Think about it, how many young people in your family, church, or community are the leaders of tomorrow? Are they future preachers, artists, politicians, teachers, or social workers who, with God’s help might be used to shape your community and make disciples for Christ? Let’s not hesitate to encourage and strengthen them. Let’s look for ways to help them and invest in their lives. They are Generation Next and are vital to the present as well as the future of fulfilling our commission to make disciples of Christ who know, love, serve and share God.
 
 
 
Your Brother,
Roger Woods
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Some of our WLCOC teen leaders get made into mummies at last week’s halloween party!

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Grab a Mop

Friday, October 6th was one of my first “official” special elder’s meetings with David, Brian and Roger. The plan was to meet together at 3:00, lay out some ideas and discussion, and then eventually after we had talked up an appetite, retire to Red Robin (yummm) for some grub. There was one small bump in the plan however, as all that morning and during the previous evening, the lands were blessed with rain. So much so, that the bounty of rain not only wanted to shower our outside grounds with moisture, but it also wanted to share the blessing and cover the inside too; with pools of water in the church basement. First on scene of course was Glenn, who constantly serves this church with tenacity (shout out to you Glenn) armed with a shop-vac, and fully prepped for war. Following that, was Brian armed with a mop. Then David arrived, slightly wounded from a battle with a car, but without even asking, he grabbed another mop and went to town. Then Roger appeared with a cart to start hauling away the soaked and wounded rugs to let them dry. The five of us at the church won a great victory that day, and rain thought twice before entering our basement again.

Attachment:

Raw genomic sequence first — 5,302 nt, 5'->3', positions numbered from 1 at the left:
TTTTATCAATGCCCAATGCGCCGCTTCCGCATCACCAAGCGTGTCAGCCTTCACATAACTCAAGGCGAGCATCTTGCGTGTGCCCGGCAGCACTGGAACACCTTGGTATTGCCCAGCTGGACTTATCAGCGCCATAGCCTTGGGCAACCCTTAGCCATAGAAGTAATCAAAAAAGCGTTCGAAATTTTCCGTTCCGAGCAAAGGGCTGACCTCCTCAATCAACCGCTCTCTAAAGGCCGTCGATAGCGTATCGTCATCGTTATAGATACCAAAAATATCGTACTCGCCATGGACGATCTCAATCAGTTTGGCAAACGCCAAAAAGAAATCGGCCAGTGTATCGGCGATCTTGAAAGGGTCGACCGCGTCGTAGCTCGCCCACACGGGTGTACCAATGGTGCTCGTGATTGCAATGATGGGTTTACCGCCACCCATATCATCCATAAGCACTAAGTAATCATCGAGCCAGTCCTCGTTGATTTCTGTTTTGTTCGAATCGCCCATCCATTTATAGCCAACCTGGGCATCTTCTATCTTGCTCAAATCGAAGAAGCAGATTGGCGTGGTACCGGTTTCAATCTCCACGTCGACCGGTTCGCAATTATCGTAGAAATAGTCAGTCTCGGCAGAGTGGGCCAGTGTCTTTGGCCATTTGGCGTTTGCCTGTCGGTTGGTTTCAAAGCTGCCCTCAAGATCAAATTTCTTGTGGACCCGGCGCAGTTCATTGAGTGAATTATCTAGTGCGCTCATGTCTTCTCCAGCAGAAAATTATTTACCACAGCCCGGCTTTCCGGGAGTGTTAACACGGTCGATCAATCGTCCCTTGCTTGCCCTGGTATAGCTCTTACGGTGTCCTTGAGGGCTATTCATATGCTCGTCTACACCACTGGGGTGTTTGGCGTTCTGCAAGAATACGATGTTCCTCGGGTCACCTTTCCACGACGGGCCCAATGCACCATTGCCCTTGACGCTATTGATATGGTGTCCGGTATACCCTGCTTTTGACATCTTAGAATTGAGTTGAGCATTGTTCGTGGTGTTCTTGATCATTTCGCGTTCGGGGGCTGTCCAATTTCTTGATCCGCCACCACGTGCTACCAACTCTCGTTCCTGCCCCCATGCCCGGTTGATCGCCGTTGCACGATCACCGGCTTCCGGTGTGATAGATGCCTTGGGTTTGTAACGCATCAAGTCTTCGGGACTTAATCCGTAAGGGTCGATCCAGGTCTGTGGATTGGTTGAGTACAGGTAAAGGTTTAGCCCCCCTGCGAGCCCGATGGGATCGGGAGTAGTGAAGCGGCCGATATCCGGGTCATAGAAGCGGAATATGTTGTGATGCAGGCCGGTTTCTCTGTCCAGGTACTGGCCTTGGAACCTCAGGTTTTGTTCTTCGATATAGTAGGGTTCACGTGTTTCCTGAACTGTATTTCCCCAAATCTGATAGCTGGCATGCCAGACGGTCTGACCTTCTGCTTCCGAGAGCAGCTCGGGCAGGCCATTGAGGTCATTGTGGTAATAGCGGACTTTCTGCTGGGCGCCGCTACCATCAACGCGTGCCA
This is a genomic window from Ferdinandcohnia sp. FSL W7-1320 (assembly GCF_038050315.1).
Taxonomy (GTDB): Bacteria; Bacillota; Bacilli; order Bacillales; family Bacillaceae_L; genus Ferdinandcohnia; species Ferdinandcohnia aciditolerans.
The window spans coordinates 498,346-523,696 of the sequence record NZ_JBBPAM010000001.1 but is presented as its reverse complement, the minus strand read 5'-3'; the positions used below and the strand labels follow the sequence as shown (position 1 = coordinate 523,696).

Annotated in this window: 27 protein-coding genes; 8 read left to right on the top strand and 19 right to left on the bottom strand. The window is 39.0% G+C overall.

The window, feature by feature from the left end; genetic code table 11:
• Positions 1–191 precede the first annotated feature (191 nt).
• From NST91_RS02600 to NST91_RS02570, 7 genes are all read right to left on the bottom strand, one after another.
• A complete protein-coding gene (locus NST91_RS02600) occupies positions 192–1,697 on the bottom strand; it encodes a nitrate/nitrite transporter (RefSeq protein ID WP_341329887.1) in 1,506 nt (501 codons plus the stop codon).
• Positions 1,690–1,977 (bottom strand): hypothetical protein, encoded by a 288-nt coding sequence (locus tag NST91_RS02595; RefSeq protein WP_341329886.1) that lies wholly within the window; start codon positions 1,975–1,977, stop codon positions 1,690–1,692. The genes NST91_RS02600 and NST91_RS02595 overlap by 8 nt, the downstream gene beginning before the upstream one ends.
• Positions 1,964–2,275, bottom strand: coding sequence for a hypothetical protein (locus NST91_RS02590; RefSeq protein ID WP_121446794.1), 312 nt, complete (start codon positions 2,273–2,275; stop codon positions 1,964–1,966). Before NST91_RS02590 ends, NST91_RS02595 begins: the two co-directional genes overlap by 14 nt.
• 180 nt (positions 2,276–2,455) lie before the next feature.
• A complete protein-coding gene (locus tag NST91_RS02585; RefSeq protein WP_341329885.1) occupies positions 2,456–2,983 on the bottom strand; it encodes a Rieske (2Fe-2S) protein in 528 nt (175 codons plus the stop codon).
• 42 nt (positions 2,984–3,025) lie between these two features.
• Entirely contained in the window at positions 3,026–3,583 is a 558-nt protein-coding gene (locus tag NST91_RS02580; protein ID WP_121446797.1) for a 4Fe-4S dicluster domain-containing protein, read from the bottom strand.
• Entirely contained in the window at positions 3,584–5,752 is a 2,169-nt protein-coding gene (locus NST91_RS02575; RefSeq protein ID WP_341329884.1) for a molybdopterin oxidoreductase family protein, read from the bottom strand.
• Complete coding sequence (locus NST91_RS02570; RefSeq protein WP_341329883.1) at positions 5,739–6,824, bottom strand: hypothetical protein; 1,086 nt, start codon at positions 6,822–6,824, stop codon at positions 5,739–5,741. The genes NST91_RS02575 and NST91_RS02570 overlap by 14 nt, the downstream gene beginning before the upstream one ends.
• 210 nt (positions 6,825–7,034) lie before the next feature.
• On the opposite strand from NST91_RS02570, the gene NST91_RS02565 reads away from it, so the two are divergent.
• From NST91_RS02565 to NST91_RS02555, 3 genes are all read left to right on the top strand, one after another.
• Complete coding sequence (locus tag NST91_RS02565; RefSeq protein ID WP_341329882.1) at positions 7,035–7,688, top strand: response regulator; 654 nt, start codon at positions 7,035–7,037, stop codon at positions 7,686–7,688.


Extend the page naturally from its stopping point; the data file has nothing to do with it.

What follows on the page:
In my opinion, there couldn’t have been a better way to start an elder’s meeting. Even though we had “official” business to do, these men grabbed mops, and helped take care of one of the most basic needs of this church. It may not seem like that big of a deal, but for all of the things that could have happened or the ways in which it could have been dealt with, starting with no questions or frustration but a very simple act of service was the right foot.
 
With that in mind, I pray we are a people ready to pick up a mop; not only for the church, but for one another. There are plenty of spills, messes, accidents, mistakes, pains, that very well may spill over from the things that we try to keep private or keep in their “proper place” outside of church, but in all reality, a mop-armed church is the perfect place to let that stuff go. A church is where spills and messes happen, because we are a spill-y and messy people. But when all are willing to help, pray, support, encourage, and clean, then we will finally be like the one that we recognize as our Savior. Who in the best way, despite the things that could have happened or the ways in which it could have been dealt with, wrapped a towel around his waist, stooped down, and washed feet. May we be willing to do the same, and get ourselves some good mops.
 
After that work is done and our floors are finally clean, just imagine the feast that will be waiting for us…unimaginably beyond Red Robin (yummm.) 
 
Caleb Smith | Pulpit Minister
 
Our elders and ministers serving at trunk or treat, october 2023